Out of My Mind: The Scales of Compassion

As I write this, the world’s attention is drawn to the passengers trapped (or dead) on a submersible that was searching for the Titanic. We can’t help but put ourselves in their place—squeezed together in a 25-foot-long tube with limited oxygen, no food, little if any water, no toilets, and no seats. Putting ourselves in their place is natural. Feeling aligned with their peril is decent and empathetic. We would be cold-hearted to feel otherwise. However, I know that trolls will turn on them for being millionaires and billionaires, spending approximately $200,000 each for this ill-fated and probably crushingly fatal journey. In my view, this would be wrong.

Our nature as humans is to explore, leave home, cross dangerous oceans, find new lives, explore the unknown, climb every mountain, and boldly go where no one has gone before. People risk and die, but oceans are crossed, space is explored, and the depths are plumbed. Explorers are at risk, and many die. Pushing our limits—even when paying the ultimate price, which is not in money—is part of our DNA.

The great question that this human story raises is not about wealth but our seemingly selective compassion. We watch and wait and hope for these few on the same day that 700 hundred nameless (to us but not their families) are lost off the coast of Greece. We read daily of the hundreds of humans who drown trying to cross the Mediterranean in search of better lives for their families. We should have compassion for those who die trying to get to our border or perish in the desert having crossed into our land. We understand they are human beings motivated by the same impulses that drove Abraham out of Ur, Moses out of Egypt, the Pilgrims out of England, and attracted waves of refugees seeking the American dream.

Why are we not as tuned in to their plight as the people on the submersible? Are our hearts so hardened that we can’t empathize with their pain, struggle, and deaths? No! I do not believe we are cold-hearted and unfeeling. I do believe that if we try to deal with large numbers, our hearts couldn’t survive the pain. We can feel for the 33 copper and gold miners trapped underground in Chile.

We could follow their story and peril and eventually celebrate their semi-miraculous rescue. We cared, and they were not wealthy or famous—but just the right number for us to be able to relate to. It was the same story with the even more miraculous rescue of the 12 young soccer team members in Thailand trapped in a flooded cavern. The world drew near and cared. We celebrated their survival—even though they were essentially unknown to us. They were children, and they were trapped. We didn’t know them, but we cared. So, when I ask why we can’t take in the plight of large numbers—of 6 million Jews in the Holocaust—I’m not trying to induce guilt. We can’t feel the loss of a parent, sibling, or friend and multiply it by six million, one million, or even one hundred. We can respond with sorrow and pity, but we can’t take that number fully into our hearts.

What we can do and what we actually do is to narrow the field down to a knowable number or even a single person. Six million? Impossible. But Anne Frank? We can relate to and empathize with a single symbol of an infinitely larger tragedy. The picture of the young Vietnamese girl during the Vietnam War running naked, her clothing having been consumed by Napalm, touches our hearts. The young woman at Kent State screaming silently to us from the picture voiced our nation’s pain more than the recitation of the numbers of dead could. She brought a singular power to the pain of so many across our divided country. Great causes are not automatically advanced by large numbers.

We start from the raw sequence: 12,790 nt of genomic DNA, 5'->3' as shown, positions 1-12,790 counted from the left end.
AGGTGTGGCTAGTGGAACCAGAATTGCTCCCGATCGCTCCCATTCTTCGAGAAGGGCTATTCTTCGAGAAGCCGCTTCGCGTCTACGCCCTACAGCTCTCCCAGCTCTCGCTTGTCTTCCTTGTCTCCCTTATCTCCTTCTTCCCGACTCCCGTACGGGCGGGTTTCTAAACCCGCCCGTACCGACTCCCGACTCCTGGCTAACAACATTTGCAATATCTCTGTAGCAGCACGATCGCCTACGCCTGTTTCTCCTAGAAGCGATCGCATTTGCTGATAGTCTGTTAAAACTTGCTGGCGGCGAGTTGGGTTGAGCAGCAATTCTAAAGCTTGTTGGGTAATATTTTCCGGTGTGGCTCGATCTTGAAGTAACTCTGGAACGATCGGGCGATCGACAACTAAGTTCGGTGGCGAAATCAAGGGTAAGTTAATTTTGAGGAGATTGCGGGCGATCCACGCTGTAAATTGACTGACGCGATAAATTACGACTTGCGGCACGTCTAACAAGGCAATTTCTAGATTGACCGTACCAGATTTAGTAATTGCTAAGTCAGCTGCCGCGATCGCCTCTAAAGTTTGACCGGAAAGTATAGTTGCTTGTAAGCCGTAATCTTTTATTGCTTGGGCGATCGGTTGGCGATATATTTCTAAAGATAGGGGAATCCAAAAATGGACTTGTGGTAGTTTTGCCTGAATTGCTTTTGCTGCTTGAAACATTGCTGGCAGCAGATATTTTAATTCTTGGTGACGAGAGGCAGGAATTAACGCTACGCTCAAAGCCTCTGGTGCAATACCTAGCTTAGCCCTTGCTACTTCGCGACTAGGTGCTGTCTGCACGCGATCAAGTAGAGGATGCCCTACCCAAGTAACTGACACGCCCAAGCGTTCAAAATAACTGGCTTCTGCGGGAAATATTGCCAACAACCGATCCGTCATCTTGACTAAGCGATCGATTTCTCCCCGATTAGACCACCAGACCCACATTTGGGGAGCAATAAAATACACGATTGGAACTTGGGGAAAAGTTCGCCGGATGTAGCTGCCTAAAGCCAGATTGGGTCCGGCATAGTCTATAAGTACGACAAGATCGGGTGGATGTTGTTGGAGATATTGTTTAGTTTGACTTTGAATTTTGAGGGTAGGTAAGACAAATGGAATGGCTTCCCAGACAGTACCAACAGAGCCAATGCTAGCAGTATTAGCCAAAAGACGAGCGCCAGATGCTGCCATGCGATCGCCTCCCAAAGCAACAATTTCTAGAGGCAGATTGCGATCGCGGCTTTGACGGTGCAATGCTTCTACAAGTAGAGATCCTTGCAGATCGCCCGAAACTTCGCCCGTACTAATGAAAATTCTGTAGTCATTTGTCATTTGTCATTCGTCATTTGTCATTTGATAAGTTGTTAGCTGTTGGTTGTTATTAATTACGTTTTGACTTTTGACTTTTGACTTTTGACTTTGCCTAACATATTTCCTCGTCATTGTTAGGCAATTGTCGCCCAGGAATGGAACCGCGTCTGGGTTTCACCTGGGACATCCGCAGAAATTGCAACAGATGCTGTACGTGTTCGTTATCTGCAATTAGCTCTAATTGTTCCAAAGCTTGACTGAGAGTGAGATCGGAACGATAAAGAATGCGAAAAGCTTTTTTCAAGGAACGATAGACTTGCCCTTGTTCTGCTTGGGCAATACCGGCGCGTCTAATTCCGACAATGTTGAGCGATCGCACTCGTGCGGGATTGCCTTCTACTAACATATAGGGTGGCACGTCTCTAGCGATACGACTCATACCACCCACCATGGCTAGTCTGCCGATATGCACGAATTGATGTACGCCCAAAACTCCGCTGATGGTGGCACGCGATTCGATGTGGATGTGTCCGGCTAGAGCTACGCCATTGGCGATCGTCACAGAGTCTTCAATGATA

Over 3.5 million children die of starvation in Africa each year. This is too much pain to fathom. We need to find Africa’s, Anne Frank. At the height of the AIDS plague, the numbers were too large to make most people open their hearts. Magic Johnson and Rock Hudson gave HIV/AIDS faces, stories, and humanity. Even in our relationship with the nonhuman world, we need manageable numbers to give us a sense of connection. “Save the Whales?” That doesn’t draw in a lot of people, but the film, Free Willy, opened hearts. So did the 1985 story of Humphrey the Wayward Whale of San Francisco Bay. As he wandered through the Bay up towards the Delta, throngs of Bay-Area people gathered along the shore to see him and, yes, pray for him. Armadas assembled to show him the way back to the sea. They finally succeeded. Humphrey lived. But two hundred pods of threatened but nameless whales at sea? Forget about it.

We now know the names of the five people on the eerily and ironically named submersible, the Titan. When the original Titanic sank with 1,500 deaths, well, as the song went, “It was sad when the great ship went down.” However, if these five perish, it will be tragic.

1 reply »

  1. “Selective compassion” that is what I saw all over social media. It was disheartening! People making rude comments and asking why we should care about millionaires. There were 700 lost lives and noone mentioned anything about these poor people. Come on! What has happened to the souls of these people? No compassion or concern!